It was a mighty pig.
We decided finally to not actually raise one because we didn’t want to anger our neighbors. They already put up with enough from us. I don’t think there are enough eggs in the world to make them OK with us raising hogs here.
So instead we took a trip out to an organic dairy farm out in Petaluma. You’re probably wondering what an organic dairy has to do with hogs. Well, it turns out a farmer that raises dairy cows for Clover Stornetta has some side projects including a raw goat cheese making operation and raising hogs. Raising hogs on organic grain and milk.
I would have preferred pastured hogs, but beggars can’t be choosers and these hogs were a fantastic price. Let me just say, for the record, that we can’t estimate a hog’s weight to save our lives. I’ll blame not spending enough time around them to actually know. The last hog we bought live we thought was around 100lbs live weight. Turns out we were about 50lbs off. The hog we chose at the organic dairy we though was probably around 250lbs live weight. We totally missed the mark. The hang weight ended up being 287lbs. The ham we are looking to cure and hot smoke for April’s Charcutepalooza challenge weighs 27lbs!
I was kind of bummed that we didn’t get a lot of what we wanted from the hog. The butcher didn’t give us the fatback, leaf lard, feet or jowls. Next time we’ll know to specify exactly what we want prior to the slaughter rather than after, when many of the things we wanted were discarded before we could request them.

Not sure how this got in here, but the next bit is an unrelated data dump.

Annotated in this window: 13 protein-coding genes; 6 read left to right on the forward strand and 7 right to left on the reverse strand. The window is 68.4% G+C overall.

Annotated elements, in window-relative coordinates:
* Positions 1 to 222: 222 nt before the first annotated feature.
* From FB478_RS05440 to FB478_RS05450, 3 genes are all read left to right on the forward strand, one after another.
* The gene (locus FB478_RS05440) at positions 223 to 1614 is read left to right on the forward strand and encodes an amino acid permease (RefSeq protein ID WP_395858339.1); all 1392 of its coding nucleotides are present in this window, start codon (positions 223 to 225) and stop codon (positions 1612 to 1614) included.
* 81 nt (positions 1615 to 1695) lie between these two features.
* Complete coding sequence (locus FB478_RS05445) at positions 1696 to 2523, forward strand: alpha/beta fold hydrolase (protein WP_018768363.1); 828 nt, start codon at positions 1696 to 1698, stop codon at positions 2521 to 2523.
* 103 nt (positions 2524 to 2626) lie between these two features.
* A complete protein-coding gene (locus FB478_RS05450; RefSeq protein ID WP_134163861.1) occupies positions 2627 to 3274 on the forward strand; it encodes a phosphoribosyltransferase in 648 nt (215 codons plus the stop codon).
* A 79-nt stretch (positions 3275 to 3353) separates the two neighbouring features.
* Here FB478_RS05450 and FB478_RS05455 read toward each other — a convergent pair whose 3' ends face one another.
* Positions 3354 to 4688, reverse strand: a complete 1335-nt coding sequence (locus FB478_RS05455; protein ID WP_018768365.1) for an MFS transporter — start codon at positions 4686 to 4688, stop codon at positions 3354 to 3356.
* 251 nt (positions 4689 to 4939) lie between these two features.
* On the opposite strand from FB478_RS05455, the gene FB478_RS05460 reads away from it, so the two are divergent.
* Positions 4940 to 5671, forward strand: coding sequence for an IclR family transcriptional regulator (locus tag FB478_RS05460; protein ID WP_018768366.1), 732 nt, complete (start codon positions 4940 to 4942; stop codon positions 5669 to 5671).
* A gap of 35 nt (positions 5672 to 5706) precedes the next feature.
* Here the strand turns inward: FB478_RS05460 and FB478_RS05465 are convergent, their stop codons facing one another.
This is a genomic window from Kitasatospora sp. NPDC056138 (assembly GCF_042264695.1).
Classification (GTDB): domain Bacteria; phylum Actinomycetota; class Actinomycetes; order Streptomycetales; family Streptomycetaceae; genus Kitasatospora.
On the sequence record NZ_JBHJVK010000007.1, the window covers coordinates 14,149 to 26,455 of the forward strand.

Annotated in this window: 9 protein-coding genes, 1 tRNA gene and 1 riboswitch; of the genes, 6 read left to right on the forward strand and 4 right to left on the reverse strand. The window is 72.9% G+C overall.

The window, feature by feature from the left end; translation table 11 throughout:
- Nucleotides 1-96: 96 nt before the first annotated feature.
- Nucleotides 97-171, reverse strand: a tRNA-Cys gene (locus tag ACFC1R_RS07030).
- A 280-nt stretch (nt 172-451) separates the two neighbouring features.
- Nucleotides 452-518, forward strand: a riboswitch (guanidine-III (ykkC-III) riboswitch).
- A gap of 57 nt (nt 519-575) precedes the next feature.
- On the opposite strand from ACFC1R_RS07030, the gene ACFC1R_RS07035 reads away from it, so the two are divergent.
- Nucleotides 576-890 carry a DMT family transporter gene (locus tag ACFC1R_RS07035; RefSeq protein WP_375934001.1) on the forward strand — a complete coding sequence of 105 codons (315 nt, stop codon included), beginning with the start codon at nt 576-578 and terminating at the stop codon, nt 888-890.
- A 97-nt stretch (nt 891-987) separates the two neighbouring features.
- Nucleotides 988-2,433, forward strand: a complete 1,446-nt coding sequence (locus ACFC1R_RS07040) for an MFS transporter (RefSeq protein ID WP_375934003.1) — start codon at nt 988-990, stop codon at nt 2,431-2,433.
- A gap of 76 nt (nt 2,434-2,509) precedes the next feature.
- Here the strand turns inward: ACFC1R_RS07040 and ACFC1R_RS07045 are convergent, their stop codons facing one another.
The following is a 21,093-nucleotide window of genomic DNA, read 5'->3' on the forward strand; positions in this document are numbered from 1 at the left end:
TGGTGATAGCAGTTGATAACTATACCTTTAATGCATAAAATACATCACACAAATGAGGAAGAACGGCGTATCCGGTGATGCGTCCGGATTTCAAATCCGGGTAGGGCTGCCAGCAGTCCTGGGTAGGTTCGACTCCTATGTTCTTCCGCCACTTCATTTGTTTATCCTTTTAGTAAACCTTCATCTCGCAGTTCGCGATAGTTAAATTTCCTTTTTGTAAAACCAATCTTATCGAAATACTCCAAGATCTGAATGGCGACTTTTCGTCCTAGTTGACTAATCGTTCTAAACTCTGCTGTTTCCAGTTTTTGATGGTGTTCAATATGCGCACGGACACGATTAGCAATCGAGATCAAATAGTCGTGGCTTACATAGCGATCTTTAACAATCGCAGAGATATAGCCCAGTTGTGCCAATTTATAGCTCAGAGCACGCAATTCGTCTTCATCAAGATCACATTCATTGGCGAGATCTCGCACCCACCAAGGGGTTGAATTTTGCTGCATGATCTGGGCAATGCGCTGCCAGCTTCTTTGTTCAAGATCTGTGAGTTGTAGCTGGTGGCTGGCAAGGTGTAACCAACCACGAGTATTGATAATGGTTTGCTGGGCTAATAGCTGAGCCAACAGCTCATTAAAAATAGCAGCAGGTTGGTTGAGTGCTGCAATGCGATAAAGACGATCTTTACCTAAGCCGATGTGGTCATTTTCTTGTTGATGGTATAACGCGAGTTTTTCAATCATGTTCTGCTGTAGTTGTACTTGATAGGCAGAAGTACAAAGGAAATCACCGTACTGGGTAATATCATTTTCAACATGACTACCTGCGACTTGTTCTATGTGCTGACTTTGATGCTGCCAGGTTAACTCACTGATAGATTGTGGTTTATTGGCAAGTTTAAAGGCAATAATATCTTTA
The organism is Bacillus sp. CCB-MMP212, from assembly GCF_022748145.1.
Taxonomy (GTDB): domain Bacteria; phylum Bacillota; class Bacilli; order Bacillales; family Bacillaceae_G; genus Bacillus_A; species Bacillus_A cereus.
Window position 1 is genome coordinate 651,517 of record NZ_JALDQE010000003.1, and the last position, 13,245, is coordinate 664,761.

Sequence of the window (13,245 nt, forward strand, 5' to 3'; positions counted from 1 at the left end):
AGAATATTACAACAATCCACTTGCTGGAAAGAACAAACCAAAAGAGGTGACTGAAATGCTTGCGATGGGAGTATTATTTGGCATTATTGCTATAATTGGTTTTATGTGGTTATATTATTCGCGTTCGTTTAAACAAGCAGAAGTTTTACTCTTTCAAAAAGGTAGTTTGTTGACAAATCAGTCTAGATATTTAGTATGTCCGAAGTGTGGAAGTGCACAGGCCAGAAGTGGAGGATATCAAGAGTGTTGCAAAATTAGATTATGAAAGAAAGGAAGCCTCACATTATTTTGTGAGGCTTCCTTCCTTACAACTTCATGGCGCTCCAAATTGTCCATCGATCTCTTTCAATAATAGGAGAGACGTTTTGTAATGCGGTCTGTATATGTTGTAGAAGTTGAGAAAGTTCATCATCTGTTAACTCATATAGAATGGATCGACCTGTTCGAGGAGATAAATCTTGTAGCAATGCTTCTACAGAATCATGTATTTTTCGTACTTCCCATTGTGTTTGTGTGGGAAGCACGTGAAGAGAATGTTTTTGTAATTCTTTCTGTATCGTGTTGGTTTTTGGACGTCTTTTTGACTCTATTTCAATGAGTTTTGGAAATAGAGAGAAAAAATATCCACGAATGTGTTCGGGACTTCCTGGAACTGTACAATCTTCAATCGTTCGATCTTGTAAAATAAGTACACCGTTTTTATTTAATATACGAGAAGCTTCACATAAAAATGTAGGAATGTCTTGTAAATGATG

Next time I want to be more involved in the butchering so I can make sure we get all the parts we want.
6 thoughts on “We Got Our Pig”
We went through the same thing you guys did. We wanted to raise our own hog, but truthfully our "plates" were already full. We are able to get a hog just about any time we want from a small, local farmer who my DH works with and figure that it's money well spent. We know where our pork comes from, know it wasn't fed junk & paid a really good price for it.
As for the butcher, we also had the same problem the first time around….we didn't get any of the "weird" parts. I suppose many people just don't ask for those pieces. Now we make sure to ask every time. Wonder if the butcher actually just tosses the stuff or if it's sold to someone else? I know I would buy some lard at a discount if it were otherwise going to be thrown out.
@Carolyn Renee, I'd actually be pretty mad if they sold the parts we asked for to someone else. I know there is probably some unscrupulous butchers out there but I'd like to have faith in the one we used since I've heard so many good things. I think next time we're just going to ask for the primal cuts as well. I'd like to be able to break it down into pork chops if we want, but generally we don't eat those and this go-round we got a TON of them.
I am going to remember your tip about asking for the leaf fat. That's something I would forget, and kick myself later!
I go to a friend who has a organic farm and he give me always, that I ask for.
mmmm, pork. Too bad you didn't get fatback but it still is awesome that you are going organic, and local.
You could probably save a few bucks by just having your hog "dressed" or dressed and skinned- and then you would get everything everything: ears, tail, snout, trotters (dogs love these and yes, your butcher probably sent them off somwhere to be smoked for dog treats). Sure, you would have to do a lot more work yorself, but as a person who hates waste, I prefer the do-it-yourself method.
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